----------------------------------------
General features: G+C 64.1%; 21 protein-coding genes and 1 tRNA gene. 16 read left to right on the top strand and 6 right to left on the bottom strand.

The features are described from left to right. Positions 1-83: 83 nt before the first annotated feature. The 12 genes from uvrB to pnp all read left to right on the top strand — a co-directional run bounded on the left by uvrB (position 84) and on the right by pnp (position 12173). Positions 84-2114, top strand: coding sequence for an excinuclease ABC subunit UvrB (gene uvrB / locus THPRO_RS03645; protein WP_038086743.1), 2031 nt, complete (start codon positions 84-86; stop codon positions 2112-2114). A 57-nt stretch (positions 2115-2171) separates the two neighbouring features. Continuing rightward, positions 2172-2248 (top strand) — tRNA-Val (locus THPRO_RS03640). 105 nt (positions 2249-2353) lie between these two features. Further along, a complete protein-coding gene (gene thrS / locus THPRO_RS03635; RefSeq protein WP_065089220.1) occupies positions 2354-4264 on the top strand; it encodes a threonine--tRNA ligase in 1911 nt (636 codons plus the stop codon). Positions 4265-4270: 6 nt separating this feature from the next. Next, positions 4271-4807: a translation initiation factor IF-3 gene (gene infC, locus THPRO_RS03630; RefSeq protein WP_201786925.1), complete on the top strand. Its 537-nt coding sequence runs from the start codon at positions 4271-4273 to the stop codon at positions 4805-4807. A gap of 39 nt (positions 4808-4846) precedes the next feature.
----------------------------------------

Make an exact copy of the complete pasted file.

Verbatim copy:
General features: G+C 64.1%; 21 protein-coding genes and 1 tRNA gene. 16 read left to right on the top strand and 6 right to left on the bottom strand.

The features are described from left to right. Positions 1-83: 83 nt before the first annotated feature. The 12 genes from uvrB to pnp all read left to right on the top strand — a co-directional run bounded on the left by uvrB (position 84) and on the right by pnp (position 12173). Positions 84-2114, top strand: coding sequence for an excinuclease ABC subunit UvrB (gene uvrB / locus THPRO_RS03645; protein WP_038086743.1), 2031 nt, complete (start codon positions 84-86; stop codon positions 2112-2114). A 57-nt stretch (positions 2115-2171) separates the two neighbouring features. Continuing rightward, positions 2172-2248 (top strand) — tRNA-Val (locus THPRO_RS03640). 105 nt (positions 2249-2353) lie between these two features. Further along, a complete protein-coding gene (gene thrS / locus THPRO_RS03635; RefSeq protein WP_065089220.1) occupies positions 2354-4264 on the top strand; it encodes a threonine--tRNA ligase in 1911 nt (636 codons plus the stop codon). Positions 4265-4270: 6 nt separating this feature from the next. Next, positions 4271-4807: a translation initiation factor IF-3 gene (gene infC, locus THPRO_RS03630; RefSeq protein WP_201786925.1), complete on the top strand. Its 537-nt coding sequence runs from the start codon at positions 4271-4273 to the stop codon at positions 4805-4807. A gap of 39 nt (positions 4808-4846) precedes the next feature.